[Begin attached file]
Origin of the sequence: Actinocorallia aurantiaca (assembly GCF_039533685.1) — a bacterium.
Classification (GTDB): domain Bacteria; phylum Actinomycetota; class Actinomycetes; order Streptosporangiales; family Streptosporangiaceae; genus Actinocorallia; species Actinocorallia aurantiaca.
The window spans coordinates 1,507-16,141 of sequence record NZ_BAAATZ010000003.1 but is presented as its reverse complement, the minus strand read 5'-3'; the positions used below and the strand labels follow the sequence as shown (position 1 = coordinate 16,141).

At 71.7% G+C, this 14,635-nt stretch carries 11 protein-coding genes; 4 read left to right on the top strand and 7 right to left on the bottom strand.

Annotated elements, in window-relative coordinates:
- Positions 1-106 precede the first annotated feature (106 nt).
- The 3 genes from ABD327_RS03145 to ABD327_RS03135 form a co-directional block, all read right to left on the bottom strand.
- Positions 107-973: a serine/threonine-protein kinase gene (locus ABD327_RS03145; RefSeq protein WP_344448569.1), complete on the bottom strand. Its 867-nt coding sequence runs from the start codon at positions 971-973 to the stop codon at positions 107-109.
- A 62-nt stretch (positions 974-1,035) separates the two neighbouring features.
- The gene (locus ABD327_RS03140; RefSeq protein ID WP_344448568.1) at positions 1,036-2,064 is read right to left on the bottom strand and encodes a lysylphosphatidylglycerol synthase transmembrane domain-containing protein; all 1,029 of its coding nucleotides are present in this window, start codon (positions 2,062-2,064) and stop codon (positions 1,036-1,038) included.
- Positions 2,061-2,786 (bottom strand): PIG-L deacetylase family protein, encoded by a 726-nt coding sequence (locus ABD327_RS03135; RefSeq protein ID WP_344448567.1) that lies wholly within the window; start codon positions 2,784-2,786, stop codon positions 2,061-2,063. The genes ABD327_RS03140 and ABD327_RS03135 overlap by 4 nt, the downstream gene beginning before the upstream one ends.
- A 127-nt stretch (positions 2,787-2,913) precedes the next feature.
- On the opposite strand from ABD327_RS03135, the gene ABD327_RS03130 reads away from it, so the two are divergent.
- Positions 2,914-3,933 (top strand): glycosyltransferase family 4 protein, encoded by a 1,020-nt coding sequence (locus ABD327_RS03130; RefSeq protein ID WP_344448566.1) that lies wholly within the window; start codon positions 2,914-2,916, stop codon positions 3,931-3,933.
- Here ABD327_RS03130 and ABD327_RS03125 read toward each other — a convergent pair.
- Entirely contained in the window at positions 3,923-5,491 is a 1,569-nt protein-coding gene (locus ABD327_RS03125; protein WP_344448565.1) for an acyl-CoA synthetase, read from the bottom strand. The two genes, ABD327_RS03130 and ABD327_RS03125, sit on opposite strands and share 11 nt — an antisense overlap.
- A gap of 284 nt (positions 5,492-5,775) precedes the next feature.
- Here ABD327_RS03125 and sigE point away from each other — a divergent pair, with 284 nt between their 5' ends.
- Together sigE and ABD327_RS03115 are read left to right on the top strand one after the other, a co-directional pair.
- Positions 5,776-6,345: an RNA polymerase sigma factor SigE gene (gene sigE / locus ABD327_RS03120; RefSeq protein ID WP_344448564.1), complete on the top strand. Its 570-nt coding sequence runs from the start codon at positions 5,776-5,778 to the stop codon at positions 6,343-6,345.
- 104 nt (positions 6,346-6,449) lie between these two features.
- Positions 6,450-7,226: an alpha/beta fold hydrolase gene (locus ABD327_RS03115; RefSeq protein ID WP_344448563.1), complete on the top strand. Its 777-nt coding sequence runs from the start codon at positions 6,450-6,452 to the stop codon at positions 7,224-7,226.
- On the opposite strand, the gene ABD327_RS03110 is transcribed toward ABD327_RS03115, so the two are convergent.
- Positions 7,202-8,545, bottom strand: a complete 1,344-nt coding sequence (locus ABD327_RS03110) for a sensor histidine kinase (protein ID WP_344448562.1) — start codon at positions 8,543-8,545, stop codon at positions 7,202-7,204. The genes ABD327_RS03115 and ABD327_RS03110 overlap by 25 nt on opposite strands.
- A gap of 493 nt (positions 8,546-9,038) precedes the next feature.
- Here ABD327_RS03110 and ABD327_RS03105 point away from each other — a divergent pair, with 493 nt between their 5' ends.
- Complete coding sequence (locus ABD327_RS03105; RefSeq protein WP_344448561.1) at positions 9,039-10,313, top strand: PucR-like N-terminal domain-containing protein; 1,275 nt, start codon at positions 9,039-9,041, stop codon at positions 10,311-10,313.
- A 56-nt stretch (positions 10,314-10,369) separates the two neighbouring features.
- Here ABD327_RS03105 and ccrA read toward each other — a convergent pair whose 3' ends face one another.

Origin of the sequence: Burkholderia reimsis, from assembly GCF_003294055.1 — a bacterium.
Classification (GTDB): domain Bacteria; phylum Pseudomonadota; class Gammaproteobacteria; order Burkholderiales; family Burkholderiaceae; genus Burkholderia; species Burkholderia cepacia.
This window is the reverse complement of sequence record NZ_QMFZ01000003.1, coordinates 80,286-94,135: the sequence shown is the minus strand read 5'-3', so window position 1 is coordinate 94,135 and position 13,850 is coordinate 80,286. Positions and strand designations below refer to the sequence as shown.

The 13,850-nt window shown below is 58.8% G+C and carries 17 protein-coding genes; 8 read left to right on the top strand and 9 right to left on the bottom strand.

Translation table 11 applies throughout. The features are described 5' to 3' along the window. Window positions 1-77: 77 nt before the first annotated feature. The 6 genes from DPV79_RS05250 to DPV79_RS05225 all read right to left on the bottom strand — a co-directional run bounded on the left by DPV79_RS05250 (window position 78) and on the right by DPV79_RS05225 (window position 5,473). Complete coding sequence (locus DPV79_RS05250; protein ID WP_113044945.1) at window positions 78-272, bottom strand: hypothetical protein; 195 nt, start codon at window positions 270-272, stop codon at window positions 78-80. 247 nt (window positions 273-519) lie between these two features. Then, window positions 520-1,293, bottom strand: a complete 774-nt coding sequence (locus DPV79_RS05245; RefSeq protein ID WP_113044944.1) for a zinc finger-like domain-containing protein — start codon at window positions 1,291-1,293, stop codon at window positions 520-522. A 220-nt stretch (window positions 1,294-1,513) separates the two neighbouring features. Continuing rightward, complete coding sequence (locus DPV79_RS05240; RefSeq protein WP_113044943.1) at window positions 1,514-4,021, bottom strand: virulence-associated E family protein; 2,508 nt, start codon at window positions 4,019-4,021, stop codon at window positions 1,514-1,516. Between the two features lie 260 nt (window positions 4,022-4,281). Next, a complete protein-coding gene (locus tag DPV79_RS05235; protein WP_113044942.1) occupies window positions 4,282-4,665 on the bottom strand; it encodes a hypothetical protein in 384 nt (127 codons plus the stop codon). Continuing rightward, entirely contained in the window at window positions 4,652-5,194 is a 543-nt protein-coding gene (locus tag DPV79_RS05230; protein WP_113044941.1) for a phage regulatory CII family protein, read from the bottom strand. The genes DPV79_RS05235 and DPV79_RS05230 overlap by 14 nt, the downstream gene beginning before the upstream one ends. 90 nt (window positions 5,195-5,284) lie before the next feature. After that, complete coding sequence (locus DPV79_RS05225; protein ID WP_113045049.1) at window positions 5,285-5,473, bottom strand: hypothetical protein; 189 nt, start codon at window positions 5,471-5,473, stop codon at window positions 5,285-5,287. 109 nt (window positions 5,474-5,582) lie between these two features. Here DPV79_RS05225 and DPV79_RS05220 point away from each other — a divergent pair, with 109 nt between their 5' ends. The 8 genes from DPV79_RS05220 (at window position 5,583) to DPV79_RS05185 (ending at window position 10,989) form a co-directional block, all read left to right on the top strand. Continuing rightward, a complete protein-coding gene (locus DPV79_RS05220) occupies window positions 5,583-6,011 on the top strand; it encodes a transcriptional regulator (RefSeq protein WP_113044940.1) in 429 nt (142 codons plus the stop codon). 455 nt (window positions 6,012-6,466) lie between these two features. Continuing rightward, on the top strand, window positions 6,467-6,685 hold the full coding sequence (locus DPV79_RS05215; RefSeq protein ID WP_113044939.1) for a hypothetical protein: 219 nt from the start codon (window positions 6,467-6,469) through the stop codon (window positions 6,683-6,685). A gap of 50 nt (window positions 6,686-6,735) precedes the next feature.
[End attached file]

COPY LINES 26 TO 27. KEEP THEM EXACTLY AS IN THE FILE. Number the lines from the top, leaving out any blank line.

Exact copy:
- Here ABD327_RS03110 and ABD327_RS03105 point away from each other — a divergent pair, with 493 nt between their 5' ends.
- Complete coding sequence (locus ABD327_RS03105; RefSeq protein WP_344448561.1) at positions 9,039-10,313, top strand: PucR-like N-terminal domain-containing protein; 1,275 nt, start codon at positions 9,039-9,041, stop codon at positions 10,311-10,313.